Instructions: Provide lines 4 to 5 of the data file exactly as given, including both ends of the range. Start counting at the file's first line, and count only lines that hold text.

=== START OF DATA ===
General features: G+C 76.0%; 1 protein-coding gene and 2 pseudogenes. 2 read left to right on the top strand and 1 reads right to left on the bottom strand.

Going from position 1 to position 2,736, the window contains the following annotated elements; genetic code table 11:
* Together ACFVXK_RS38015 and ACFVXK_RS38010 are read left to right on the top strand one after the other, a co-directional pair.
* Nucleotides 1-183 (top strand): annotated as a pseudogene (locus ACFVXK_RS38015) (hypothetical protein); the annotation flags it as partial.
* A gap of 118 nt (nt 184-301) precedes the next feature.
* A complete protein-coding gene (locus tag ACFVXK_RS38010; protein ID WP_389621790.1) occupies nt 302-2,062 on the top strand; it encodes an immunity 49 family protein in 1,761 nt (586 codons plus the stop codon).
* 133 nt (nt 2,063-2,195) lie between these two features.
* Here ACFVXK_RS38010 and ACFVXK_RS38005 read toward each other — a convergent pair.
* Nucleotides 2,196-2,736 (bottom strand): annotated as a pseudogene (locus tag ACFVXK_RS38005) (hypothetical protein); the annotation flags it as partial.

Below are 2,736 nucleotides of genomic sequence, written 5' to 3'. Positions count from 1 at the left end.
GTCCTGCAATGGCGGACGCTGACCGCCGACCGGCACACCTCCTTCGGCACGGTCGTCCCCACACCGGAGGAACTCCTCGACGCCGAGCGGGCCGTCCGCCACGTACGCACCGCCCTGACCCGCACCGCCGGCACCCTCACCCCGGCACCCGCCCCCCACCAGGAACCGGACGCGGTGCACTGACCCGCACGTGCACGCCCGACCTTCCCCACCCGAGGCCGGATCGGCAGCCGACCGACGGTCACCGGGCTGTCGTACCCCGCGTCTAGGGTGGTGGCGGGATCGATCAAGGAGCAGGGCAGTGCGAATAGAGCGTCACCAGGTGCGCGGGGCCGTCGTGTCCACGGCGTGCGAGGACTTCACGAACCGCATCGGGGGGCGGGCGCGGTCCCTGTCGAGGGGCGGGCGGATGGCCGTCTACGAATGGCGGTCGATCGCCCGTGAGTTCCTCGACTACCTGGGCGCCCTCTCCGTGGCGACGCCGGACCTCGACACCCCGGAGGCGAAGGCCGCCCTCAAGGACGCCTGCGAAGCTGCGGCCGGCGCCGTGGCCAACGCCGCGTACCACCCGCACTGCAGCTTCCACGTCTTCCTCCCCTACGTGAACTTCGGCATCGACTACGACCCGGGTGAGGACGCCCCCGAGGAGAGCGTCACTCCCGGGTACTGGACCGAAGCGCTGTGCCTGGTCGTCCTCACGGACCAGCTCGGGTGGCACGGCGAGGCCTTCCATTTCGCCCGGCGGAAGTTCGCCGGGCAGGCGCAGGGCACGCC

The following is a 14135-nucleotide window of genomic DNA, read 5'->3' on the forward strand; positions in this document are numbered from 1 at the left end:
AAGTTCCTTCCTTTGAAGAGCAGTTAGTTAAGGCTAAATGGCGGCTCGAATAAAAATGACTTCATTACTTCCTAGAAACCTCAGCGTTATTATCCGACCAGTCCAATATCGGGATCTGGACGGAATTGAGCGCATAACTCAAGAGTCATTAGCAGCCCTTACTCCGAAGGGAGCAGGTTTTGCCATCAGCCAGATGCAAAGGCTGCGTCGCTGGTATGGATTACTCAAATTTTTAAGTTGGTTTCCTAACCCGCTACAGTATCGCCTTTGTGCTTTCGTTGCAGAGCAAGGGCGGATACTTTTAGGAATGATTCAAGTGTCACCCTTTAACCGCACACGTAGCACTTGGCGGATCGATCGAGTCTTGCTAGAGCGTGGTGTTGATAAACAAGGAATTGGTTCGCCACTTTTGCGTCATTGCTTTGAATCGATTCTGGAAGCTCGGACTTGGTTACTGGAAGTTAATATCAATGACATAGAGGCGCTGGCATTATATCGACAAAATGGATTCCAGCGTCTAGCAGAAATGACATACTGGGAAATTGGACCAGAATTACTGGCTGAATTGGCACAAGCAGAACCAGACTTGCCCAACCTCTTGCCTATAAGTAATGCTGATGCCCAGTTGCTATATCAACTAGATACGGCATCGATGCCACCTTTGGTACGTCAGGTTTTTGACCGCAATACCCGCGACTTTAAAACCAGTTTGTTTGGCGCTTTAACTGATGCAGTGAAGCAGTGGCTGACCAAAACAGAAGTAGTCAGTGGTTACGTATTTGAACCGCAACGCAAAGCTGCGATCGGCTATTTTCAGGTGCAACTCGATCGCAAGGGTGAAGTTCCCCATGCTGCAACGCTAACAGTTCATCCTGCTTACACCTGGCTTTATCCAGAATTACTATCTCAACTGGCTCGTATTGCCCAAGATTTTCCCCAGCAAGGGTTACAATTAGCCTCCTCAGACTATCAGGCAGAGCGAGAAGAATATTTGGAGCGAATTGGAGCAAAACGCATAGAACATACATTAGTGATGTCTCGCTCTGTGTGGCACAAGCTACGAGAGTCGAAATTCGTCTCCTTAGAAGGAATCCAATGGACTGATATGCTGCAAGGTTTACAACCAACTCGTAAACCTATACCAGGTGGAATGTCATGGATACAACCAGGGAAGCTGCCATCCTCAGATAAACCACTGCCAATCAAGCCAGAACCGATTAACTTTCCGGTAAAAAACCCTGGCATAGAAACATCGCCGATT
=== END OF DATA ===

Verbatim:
* Nucleotides 1-183 (top strand): annotated as a pseudogene (locus ACFVXK_RS38015) (hypothetical protein); the annotation flags it as partial.
* A gap of 118 nt (nt 184-301) precedes the next feature.